For franchise sequels that accompany system launches, it’s not uncommon to see the reuse of assets or game engines. We’ve come to expect a simple turning up of the graphics, if you will. The good stuff? The brand new stuff? That usually comes later. Killzone: Shadow Fall does not follow that pattern.
Guerrilla Games went back to the beginning, starting fresh with its first PS4 game. Sometimes a fresh start is the best thing. If 2011 was the year Killzone found itself on the ropes, then 2013 is the year the franchise regains its footing. Killzone 3, released a couple of years ago on PlayStation 3, was considered by many to be a low point for the series, but earlier this year, Killzone: Mercenary on PS Vita set it back on the right course, and the PlayStation 4 launch game, Killzone: Shadow Fall, shows us an entirely new side of the franchise.
Shadow Fall goes a lot further than Mercenary in attempting to remedy some of what was wrong with the franchise, and Guerrilla has smartly (and obviously) studied its contemporaries in the shooter space for inspiration on how make its series excel again.
The Dutch studio has created a Killzone game that feels, in some respects, like a reimagining of what it’s been endlessly working on since the PlayStation 2 era. It takes slivers of Halo, Call of Duty, Crysis, and Deus Ex to deliver something staggeringly different for Killzone, something long time fans in particular may not expect.
Killzone: Shadow Fall is set some 30 years after Killzone 3, in a time where the ISA and the Helghast are practically next-door neighbours, separated by a massive dividing wall — a Berlin Wall-type situation. While there are still smaller bouts of fighting, the situation now leans more toward political conflict and distrust. There are two sides of this piece of Vekta, half covered with life and progress, and the other half with slums where refugees are barely scraping by.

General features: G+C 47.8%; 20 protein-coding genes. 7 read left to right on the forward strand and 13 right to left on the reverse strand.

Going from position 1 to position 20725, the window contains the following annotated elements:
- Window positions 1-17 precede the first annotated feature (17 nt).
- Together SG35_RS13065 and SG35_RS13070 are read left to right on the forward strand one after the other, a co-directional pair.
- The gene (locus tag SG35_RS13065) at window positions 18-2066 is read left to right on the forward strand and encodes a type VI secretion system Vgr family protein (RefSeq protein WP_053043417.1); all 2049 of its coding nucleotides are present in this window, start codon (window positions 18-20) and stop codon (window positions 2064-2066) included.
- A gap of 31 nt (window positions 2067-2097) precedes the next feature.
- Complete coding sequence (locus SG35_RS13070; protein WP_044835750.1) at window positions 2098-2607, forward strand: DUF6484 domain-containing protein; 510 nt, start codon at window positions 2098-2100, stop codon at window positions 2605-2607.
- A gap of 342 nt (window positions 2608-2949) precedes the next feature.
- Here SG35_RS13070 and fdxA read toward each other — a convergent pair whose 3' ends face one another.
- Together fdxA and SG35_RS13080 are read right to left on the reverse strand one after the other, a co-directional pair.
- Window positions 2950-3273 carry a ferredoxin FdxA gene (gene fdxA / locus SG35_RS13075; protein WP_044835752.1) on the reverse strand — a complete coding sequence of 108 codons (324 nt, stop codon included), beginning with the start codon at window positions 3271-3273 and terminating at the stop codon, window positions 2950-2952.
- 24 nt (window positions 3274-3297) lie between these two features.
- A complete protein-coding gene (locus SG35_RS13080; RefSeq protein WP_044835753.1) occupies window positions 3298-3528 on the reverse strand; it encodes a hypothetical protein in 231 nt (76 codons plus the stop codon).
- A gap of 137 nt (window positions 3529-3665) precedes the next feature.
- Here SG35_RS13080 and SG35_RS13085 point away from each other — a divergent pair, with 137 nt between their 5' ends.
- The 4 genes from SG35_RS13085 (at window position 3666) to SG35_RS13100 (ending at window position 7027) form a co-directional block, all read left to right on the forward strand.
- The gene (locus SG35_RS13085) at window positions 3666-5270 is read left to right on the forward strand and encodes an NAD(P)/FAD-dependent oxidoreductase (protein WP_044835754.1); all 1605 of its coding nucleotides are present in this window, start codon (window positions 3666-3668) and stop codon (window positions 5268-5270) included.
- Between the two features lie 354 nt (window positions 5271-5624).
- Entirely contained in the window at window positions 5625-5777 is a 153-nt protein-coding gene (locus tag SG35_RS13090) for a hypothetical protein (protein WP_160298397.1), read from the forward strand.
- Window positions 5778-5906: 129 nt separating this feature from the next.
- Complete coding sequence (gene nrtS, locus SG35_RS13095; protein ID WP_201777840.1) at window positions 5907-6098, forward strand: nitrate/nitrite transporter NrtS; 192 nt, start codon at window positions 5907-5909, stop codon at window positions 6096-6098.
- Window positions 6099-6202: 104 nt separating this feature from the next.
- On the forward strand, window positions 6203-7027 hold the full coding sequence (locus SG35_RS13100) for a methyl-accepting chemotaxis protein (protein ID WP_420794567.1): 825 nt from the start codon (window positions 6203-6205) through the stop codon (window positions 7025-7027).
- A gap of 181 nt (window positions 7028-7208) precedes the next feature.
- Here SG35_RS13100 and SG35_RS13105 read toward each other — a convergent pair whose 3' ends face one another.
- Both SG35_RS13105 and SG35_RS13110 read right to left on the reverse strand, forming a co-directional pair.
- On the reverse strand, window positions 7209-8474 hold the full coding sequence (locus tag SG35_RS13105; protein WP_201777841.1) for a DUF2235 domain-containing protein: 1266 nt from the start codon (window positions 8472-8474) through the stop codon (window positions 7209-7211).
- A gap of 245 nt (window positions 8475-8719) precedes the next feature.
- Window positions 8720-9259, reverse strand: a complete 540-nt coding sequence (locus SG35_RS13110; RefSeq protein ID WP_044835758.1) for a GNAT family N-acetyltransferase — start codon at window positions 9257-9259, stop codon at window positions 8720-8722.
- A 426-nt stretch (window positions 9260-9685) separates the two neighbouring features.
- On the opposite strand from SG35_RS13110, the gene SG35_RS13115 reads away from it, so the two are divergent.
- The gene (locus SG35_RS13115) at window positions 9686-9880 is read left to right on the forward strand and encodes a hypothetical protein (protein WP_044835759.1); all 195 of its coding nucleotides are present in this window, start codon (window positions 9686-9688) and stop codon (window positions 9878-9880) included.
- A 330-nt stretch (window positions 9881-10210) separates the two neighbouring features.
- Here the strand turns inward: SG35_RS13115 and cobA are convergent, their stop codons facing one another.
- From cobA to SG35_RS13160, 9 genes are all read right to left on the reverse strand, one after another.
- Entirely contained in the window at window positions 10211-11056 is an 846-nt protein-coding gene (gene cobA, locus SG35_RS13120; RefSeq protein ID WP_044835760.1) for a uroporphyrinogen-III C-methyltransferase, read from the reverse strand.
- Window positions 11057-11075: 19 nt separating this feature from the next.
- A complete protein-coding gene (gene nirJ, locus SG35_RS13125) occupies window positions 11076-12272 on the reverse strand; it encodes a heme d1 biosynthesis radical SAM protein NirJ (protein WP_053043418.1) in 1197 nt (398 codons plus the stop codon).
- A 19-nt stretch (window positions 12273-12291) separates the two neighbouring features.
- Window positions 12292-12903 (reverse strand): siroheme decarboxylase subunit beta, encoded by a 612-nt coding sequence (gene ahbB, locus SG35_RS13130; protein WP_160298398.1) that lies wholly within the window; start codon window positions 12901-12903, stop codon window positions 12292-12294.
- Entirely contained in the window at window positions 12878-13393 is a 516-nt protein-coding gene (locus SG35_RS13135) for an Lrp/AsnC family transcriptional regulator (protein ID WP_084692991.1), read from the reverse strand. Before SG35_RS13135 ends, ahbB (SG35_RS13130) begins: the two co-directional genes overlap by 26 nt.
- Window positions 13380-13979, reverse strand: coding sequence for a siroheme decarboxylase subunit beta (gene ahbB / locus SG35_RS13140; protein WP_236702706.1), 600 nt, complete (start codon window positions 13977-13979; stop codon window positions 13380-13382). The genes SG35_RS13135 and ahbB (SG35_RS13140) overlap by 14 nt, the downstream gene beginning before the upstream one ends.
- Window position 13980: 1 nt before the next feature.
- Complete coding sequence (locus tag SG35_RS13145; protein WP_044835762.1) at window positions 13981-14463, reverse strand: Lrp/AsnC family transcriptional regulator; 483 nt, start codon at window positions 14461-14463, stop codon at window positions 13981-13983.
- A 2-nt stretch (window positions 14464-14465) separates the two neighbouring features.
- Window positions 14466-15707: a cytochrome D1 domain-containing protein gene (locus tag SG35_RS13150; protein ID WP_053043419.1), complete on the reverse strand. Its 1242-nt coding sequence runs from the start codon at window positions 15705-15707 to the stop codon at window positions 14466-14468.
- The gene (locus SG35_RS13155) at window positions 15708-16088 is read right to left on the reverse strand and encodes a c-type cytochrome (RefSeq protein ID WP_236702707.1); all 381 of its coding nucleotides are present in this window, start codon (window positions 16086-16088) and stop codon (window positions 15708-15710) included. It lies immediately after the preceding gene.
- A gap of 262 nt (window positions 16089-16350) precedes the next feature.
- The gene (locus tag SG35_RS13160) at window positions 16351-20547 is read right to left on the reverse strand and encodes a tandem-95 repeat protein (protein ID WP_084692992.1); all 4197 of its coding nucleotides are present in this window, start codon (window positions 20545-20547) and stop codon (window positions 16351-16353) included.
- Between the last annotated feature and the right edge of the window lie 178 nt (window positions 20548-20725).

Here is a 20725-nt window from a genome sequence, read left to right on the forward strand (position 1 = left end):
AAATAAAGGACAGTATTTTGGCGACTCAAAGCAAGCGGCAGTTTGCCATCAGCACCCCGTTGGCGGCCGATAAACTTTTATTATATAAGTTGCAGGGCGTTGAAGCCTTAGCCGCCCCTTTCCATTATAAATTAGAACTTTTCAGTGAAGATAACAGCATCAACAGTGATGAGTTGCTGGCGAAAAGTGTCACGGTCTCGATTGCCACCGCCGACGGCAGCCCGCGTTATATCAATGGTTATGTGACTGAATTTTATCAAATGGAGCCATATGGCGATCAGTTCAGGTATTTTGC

So now, instead of going against waves of soldiers in all-out war, the fights in Shadow Fall are small and quiet, and are usually based around secret missions where protagonist Lucas Kellan has to keep a low profile as a covert operative. These are missions that are of the utmost importance to ISA, though Kellan begins to question their importance as he comes to understand the Helgan side of the story.
Most of the game’s missions have you doing things like sneaking across enemy lines to meet informants, or crawling in ducts to quietly take a target out. It’s stealth right alongside guns-a-blazing, making for a really entertaining mix across the ten or more hours of the single-player campaign. In some cases, you can choose to play missions either way, though you’ll find a lot of them are best approached carefully.
Even if the single-player side of the game is good enough to warrant the price of entry, there’s still a robust multiplayer offering to add to it. Expect three classes, ten maps, and almost two dozen weapons to play with. This 1080p, high-frame-rate offering will be what keeps you playing your PS4 beyond the launch window. This is certain to be one of the most exciting games of the next console generation, which set for release later this month.
If the Killzone previews are anything to go by, the hype surrounding this date is surely not unwarranted.
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